As soon as I tried this I knew I liked it but it was certainly a little brash and youthful. Just three days later and it's already mellowed quite a bit; that edge has just softened enough. I get the sense this will keep on developing with time and air. Glad I bought this and have invested in the 10 2nd Ed on the strength of it. I think it's the crispness of it, despite such heavy phenolics, that really stands out for me, that and it is clearly well made stuff. Very good.

@Victor - arranging a sample may be quite the kerfuffle but I would be happy to oblige!

The Winter Green note is an unusual one but definitely there for me. I guess similar to the TCP of Ardbeg but with a more herbal, minty, eucalyptus thing going on. I really like it.

re the NAS I suppose technically it is classed as a collection of vintages that one can see the ages of (if you have internet access), so I'm not sure if it can be seen as a 'NAS' or not? My bottle was between 6/7 and 12 years iirc. Mostly younger stuff though.

@RianC: "I'm getting the feeling Bruichladdich don't really put out any shite!"

Perhaps that's because you never tried "Rocks"? wink


I enjoy my bottle of Bruichladdich Scottish Barley. It is close to The Laddie 10. This is heavily peated and BOOM, it is something special.

Port Charlotte is the Peated arm of those funky fellas at Bruichladdich. They make some lovely whisky and this is right up there. I have only tried one Octomore and whilst I wish I had tried more I think I might have found a close contender.

The colour is pale golden summer straw.

Nose – Saline, smoke, peat, fruity, lemon, pink peppercorns and sherbet drops. I could nose this all night, it is wonderful. Nicely balanced, complex yet accessible.

Soft and creamy, smoke upfront, followed by lemon, vanilla, peat comes along now and then gently warming spices.

The finish is long and of course, smoky. Surprisingly sweet and juicy.

There is a real finesse to this expression and if you like Islay it should be on your wish list. This has class and even though it's NAS it holds its own and then some against some of the better known Islay big hitters.


I'm sure I've used that title before...Anyway, those of you who know me know I have a lot of issues with Bruichladdich. However, being a bit of a peat-head, I've enjoyed their Octomore and especially their Port Charlotte expressions. Named after a nearby village, Port Charlotte is the "heavily peated" variant of Bruichladdich (what does that make Octomore, the "ass-kicking bully" variant?). Peated to 40ppm and bottled using spring water from nearby Octomore Farm, the style is said to harken back to the times when two brothers, Robert Williams and John Gourlay Harvey, built the distillery in 1881 and ran it until just before WWII. It is non-coloured and non-chill-filtered, and is made from 100% Scottish barley.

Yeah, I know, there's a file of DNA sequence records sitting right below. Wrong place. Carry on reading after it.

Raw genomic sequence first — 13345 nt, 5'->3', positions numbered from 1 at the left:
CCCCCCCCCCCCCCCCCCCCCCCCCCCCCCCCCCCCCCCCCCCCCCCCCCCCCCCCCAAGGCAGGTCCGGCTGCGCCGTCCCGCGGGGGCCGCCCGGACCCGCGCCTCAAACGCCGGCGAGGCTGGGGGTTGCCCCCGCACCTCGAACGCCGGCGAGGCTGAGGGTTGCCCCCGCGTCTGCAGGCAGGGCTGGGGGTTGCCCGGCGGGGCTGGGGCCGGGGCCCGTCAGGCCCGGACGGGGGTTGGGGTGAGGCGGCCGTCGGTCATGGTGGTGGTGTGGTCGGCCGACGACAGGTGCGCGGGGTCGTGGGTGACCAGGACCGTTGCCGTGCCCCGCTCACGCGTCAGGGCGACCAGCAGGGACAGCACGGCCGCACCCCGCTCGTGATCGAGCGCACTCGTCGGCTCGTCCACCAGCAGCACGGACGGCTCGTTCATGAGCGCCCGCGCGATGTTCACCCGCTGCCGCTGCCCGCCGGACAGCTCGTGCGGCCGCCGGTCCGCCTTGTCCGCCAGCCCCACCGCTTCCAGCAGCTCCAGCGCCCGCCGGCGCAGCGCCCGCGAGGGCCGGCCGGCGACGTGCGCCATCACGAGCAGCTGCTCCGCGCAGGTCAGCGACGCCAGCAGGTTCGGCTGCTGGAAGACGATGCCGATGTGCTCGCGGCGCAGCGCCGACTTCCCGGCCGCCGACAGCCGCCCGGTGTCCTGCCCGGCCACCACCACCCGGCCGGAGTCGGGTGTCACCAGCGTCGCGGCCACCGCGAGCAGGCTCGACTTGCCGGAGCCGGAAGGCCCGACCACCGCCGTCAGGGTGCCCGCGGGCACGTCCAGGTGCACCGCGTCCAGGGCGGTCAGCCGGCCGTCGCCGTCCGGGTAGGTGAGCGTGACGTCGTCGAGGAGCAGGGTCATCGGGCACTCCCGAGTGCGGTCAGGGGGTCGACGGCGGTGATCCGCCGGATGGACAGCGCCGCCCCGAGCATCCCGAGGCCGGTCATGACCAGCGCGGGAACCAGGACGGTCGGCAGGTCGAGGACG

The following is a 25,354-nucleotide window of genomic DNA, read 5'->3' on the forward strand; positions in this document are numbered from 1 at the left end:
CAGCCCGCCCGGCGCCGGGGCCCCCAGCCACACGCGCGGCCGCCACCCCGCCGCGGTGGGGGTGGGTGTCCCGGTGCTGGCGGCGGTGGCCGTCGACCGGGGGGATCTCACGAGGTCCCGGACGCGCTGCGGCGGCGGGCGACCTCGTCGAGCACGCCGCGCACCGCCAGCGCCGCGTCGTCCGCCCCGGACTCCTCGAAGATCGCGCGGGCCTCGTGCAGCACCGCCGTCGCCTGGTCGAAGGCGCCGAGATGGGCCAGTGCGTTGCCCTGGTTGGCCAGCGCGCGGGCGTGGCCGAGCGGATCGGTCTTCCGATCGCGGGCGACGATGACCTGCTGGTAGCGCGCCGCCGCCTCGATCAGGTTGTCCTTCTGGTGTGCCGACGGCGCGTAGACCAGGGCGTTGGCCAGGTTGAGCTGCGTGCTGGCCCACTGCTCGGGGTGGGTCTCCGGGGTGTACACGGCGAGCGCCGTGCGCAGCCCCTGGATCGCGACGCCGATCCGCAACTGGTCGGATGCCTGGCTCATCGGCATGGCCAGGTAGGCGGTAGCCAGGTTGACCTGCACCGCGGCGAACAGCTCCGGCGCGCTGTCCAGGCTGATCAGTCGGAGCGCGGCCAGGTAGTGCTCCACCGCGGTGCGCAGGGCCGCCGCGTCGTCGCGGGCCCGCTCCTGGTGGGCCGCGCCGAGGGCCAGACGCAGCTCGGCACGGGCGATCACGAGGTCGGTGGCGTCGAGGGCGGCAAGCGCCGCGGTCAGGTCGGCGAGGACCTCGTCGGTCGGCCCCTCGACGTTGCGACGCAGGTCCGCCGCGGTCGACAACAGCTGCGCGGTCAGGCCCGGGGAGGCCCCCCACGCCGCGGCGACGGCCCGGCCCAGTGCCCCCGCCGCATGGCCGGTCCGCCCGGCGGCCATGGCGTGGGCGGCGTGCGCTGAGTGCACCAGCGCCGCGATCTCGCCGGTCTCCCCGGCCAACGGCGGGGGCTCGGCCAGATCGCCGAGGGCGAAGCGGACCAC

The colour is a pale gold. On the nose, smoky and briny, with lots of juicy barley sugar. Lemon meringue. Fruity with kiwi and green banana. The smoke is like from a dusty, long-spent ashtray, but in a good way! Anise and cardamom. Very complex, nicely balanced. The smoke never overwhelms despite the high peating. A drop of water brings the peat before the smoke (yes, there is a difference and you can study that with this malt). Fantastic.

On the palate it starts off almost buttery, then becomes mouth-drying as the peat becomes apparent. That lemon has now turned to pithy zest with vanilla, sage and biscuits, with the peat winding its way through everything. Mouth-warming and delicious, especially with water which turns up the volume on everything.

The finish fills your mouth with citrus, gentle sweet smoke and more herbal tea notes such as cardamom and hibiscus. This is wonderful, bracing stuff, perfect on a cold snowy day like today. On the highly pretentious Bruichladdich website you can watch a short video of everyone who works at the distillery falling all over themselves praising this whisky. I don't blame them, but McEwan says it best when he calls it "Islay in a glass." Jim Murray scores this a 94.5.

@talexander. I'm On travel here in Florida. I just picked up a bottle bruichladdich port charlotte scottish barley heavily peat based on your review. I thought $60 was a reasonable price to pay. I've had a bottle of the 10y and An Turas Mor, both were great scotches. I'm looking forward to getting back and pouring a dram.

Thx for the review.

Well, I hope you like it - if you don't, I'm going to feel guilty about it!! Well, not really...